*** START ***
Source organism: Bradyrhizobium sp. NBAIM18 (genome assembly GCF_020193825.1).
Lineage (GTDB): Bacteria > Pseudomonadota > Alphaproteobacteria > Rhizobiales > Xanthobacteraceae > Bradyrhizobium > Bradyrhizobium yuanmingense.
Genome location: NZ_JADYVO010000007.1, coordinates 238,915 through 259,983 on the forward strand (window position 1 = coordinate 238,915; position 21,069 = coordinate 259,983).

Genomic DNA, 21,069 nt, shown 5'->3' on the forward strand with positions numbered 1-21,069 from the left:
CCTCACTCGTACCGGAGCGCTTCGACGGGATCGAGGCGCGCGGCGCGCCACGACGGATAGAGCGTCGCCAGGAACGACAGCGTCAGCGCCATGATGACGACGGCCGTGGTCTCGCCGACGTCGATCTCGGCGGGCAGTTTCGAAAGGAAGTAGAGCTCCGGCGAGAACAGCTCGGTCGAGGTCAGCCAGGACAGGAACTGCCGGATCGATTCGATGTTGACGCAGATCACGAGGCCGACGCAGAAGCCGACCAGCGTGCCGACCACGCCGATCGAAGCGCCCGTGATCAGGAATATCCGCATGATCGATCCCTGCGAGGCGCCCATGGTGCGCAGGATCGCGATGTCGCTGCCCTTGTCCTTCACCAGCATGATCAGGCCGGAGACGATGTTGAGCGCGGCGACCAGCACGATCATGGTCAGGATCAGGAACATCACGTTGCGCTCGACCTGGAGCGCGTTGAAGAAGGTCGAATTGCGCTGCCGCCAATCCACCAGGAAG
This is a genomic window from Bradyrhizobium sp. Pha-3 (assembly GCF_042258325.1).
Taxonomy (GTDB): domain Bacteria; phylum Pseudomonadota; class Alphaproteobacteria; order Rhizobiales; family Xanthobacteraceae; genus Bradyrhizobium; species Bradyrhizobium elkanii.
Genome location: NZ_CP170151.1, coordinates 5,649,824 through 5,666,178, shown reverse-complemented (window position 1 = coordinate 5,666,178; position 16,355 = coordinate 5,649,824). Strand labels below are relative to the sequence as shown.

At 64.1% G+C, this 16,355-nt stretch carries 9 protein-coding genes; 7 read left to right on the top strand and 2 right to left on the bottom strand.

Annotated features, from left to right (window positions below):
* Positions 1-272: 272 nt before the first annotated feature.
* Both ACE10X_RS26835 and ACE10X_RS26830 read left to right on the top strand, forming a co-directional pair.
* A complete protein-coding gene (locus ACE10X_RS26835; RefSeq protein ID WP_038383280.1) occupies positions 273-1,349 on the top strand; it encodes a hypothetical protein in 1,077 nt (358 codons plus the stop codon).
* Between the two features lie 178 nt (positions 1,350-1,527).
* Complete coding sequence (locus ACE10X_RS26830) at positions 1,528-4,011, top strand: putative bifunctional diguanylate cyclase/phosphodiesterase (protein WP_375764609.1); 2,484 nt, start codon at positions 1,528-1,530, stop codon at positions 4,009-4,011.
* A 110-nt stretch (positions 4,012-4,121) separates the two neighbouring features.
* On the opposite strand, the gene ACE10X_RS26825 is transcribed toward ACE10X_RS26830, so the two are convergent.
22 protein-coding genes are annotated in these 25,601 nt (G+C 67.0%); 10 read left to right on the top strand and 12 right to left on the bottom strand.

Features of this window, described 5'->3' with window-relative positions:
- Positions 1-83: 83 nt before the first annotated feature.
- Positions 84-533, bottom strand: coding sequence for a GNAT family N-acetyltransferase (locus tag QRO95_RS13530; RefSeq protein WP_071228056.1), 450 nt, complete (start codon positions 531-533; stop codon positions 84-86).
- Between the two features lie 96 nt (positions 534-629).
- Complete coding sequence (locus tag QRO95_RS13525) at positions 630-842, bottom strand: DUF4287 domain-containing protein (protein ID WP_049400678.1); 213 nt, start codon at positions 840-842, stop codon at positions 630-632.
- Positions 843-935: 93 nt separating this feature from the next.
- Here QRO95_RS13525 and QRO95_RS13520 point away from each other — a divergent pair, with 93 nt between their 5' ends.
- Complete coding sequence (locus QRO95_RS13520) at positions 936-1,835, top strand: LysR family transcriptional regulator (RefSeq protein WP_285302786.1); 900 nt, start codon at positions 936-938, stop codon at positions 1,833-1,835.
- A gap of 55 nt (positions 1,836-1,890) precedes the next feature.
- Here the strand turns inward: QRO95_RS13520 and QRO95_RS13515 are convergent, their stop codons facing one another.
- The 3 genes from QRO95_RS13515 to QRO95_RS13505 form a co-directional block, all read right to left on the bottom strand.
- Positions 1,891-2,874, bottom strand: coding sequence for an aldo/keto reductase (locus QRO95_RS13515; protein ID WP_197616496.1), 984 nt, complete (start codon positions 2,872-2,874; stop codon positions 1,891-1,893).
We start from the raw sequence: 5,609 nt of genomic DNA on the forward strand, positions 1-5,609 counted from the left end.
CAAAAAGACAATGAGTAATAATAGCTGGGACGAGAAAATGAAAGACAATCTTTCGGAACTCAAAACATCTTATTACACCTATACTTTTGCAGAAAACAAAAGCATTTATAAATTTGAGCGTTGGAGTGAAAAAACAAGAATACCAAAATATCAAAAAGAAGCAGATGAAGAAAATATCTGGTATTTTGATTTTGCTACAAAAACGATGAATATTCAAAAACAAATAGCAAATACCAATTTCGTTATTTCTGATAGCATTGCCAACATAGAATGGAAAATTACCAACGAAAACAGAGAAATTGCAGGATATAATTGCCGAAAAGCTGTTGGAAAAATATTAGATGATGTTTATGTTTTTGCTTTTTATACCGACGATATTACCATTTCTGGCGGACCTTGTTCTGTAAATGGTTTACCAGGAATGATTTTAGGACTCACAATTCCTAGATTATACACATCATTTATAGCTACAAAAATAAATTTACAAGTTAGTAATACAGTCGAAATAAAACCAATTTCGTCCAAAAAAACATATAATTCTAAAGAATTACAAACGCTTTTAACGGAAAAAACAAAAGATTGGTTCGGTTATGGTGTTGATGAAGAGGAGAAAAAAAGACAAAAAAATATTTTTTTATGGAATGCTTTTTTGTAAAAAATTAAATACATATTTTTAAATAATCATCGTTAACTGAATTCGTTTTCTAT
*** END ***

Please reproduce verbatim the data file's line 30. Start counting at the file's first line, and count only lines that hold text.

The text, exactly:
- Positions 1,891-2,874, bottom strand: coding sequence for an aldo/keto reductase (locus QRO95_RS13515; protein ID WP_197616496.1), 984 nt, complete (start codon positions 2,872-2,874; stop codon positions 1,891-1,893).